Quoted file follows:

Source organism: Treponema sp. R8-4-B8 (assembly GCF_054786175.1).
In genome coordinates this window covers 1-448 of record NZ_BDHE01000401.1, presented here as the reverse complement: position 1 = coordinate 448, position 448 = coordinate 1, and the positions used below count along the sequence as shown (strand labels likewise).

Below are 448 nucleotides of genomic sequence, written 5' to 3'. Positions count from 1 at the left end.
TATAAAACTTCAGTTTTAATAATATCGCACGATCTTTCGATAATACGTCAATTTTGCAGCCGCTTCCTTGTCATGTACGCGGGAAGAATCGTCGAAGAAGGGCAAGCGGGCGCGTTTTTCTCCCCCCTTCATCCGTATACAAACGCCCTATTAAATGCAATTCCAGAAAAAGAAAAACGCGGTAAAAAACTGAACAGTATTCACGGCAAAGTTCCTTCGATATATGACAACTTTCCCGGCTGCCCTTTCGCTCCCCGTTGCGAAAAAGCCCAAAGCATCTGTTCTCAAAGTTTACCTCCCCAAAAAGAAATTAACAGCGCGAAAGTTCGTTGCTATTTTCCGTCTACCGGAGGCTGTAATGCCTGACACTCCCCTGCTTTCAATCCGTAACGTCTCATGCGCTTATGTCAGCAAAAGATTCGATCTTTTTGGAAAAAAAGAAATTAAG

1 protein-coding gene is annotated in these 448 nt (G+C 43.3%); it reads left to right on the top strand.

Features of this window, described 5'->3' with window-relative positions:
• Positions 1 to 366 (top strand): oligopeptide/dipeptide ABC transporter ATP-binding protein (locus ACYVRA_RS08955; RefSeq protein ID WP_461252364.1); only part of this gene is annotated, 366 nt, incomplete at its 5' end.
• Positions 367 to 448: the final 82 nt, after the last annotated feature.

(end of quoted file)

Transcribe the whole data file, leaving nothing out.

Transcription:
Source organism: Treponema sp. R8-4-B8 (assembly GCF_054786175.1).
In genome coordinates this window covers 1-448 of record NZ_BDHE01000401.1, presented here as the reverse complement: position 1 = coordinate 448, position 448 = coordinate 1, and the positions used below count along the sequence as shown (strand labels likewise).

Below are 448 nucleotides of genomic sequence, written 5' to 3'. Positions count from 1 at the left end.
TATAAAACTTCAGTTTTAATAATATCGCACGATCTTTCGATAATACGTCAATTTTGCAGCCGCTTCCTTGTCATGTACGCGGGAAGAATCGTCGAAGAAGGGCAAGCGGGCGCGTTTTTCTCCCCCCTTCATCCGTATACAAACGCCCTATTAAATGCAATTCCAGAAAAAGAAAAACGCGGTAAAAAACTGAACAGTATTCACGGCAAAGTTCCTTCGATATATGACAACTTTCCCGGCTGCCCTTTCGCTCCCCGTTGCGAAAAAGCCCAAAGCATCTGTTCTCAAAGTTTACCTCCCCAAAAAGAAATTAACAGCGCGAAAGTTCGTTGCTATTTTCCGTCTACCGGAGGCTGTAATGCCTGACACTCCCCTGCTTTCAATCCGTAACGTCTCATGCGCTTATGTCAGCAAAAGATTCGATCTTTTTGGAAAAAAAGAAATTAAG

1 protein-coding gene is annotated in these 448 nt (G+C 43.3%); it reads left to right on the top strand.

Features of this window, described 5'->3' with window-relative positions:
• Positions 1 to 366 (top strand): oligopeptide/dipeptide ABC transporter ATP-binding protein (locus ACYVRA_RS08955; RefSeq protein ID WP_461252364.1); only part of this gene is annotated, 366 nt, incomplete at its 5' end.
• Positions 367 to 448: the final 82 nt, after the last annotated feature.